Changes in nasal resonance after functional endoscopic sinus surgery
Chung Shan Medical University, 臺中市, Taiwan, Taiwan American Journal of Rhinology
(Impact Factor: 1.36).
07/2006; 20(4):432-7. DOI: 10.2500/ajr.2006.20.2882
Hyponasality may be present in patients with chronic rhinosinusitis because of decreased resonance of nasal cavities. Nasalance is a parameter of nasality measured by a nasometer. This study investigated the influence of functional endoscopic sinus surgery (FESS) on nasalance and determined the correlation of the nasalance change with nasal volume change.
When patients with chronic rhinosinusitis underwent FESS, nasalance was measured by nasometry and nasal volume was measured by acoustic rhinometry before and at least 6 months after surgery.
There were 81 eligible patients enrolled in the study. Nasalance scores and nasal volumes were significantly increased after FESS. The increased nasalance value was moderately correlated with the increased midnasal and postnasal volumes. The correlation between postoperative changes in nasalance scores and nasal volumes was more remarkable in patients without nasal polyps than in those with nasal polyps and it was also higher in patients with allergic rhinitis than in those without allergic rhinitis.
This study showed that the FESS effectively increased nasalance scores and nasal volumes in patients with chronic rhinosinusitis, but the increase in nasalance scores did not appear to be achieved largely through the increased nasal volumes.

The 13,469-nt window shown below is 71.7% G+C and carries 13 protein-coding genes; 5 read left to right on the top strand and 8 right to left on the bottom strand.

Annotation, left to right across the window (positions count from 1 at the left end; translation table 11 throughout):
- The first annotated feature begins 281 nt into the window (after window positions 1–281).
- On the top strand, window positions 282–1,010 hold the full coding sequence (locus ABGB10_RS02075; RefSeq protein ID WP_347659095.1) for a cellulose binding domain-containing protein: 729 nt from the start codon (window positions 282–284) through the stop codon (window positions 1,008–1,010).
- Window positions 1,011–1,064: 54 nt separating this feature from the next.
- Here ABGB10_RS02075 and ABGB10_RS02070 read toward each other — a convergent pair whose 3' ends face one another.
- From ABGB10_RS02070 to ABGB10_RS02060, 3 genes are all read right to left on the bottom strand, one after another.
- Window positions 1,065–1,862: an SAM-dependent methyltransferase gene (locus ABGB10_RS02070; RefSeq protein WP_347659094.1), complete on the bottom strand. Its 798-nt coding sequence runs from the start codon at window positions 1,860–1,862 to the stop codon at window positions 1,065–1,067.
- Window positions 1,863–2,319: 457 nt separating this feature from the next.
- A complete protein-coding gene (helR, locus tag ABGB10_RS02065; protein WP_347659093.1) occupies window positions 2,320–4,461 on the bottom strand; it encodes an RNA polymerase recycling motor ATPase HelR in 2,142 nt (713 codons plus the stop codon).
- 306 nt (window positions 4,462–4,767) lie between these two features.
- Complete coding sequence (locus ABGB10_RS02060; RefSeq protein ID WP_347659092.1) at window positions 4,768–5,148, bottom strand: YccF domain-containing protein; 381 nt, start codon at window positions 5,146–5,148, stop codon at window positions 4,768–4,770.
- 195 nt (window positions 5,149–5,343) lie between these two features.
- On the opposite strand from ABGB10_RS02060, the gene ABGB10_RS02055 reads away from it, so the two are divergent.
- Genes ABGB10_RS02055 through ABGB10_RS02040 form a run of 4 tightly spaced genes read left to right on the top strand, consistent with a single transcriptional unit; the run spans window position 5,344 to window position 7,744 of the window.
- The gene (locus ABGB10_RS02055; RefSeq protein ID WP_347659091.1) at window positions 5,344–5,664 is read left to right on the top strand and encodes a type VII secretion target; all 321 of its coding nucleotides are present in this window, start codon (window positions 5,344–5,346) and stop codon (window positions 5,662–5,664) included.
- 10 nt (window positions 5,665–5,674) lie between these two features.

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ABSTRACT: Staphylococcus aureus may play a relevant etiologic role in chronic rhinosinusitis (CRS) and may explain the T(H2) shift observed in CRS with nasal polyps (CRSNP(+)). Naturally occurring S. aureus small colony variants (SASCV) escape immune surveillance, antibiotic treatment and microbiologic routine diagnostic techniques. The frequency of S. aureus and SASCV in CRS patients and S. aureus-related effects on the local immune response should be prospectively investigated.
Nasal lavages and mucosal biopsies of CRS patients were examined with bacterial culture suitable for detecting SASCV, real time PCR and fluorescence in situ hybridization. To assess the effects of S. aureus positivity, interleukin-5 (IL-5), interferon-gamma, total immunoglobulin E (IgE), eotaxin, granulocyte-colony stimulating factor, and eosinophil cationic protein in nasal lavages were determined and gene transcription analysis of nasal biopsies from S. aureus positive and negative CRSNP(+) patients was performed.
Thirty-one CRSNP(+) patients, 13 CRS patients without polyps, and 21 control patients were evaluated. Staphylococcus aureus was detected by any method in 25 patients (39%). Staphylococcus aureus detection rates did not differ between the three disease groups (P = 0.3). Staphylococcus aureus small colony variants were not found. In nasal lavages, IL-5 and total IgE levels were higher in CRSNP(+) patients than in CRSNP(-) patients or controls (P < 0.05). Staphylococcus aureus positivity did not influence biomarker concentrations in nasal lavages. Genes for T(H2) cytokines were not differentially transcribed.
We could not observe a higher prevalence of S. aureus in CRS patients with or without nasal polyps than in controls. We could not substantiate that S. aureus intensifies the T(H2) shift in CRSNP(+) patients. Staphylococcus aureus small colony variants were not detected in any sample.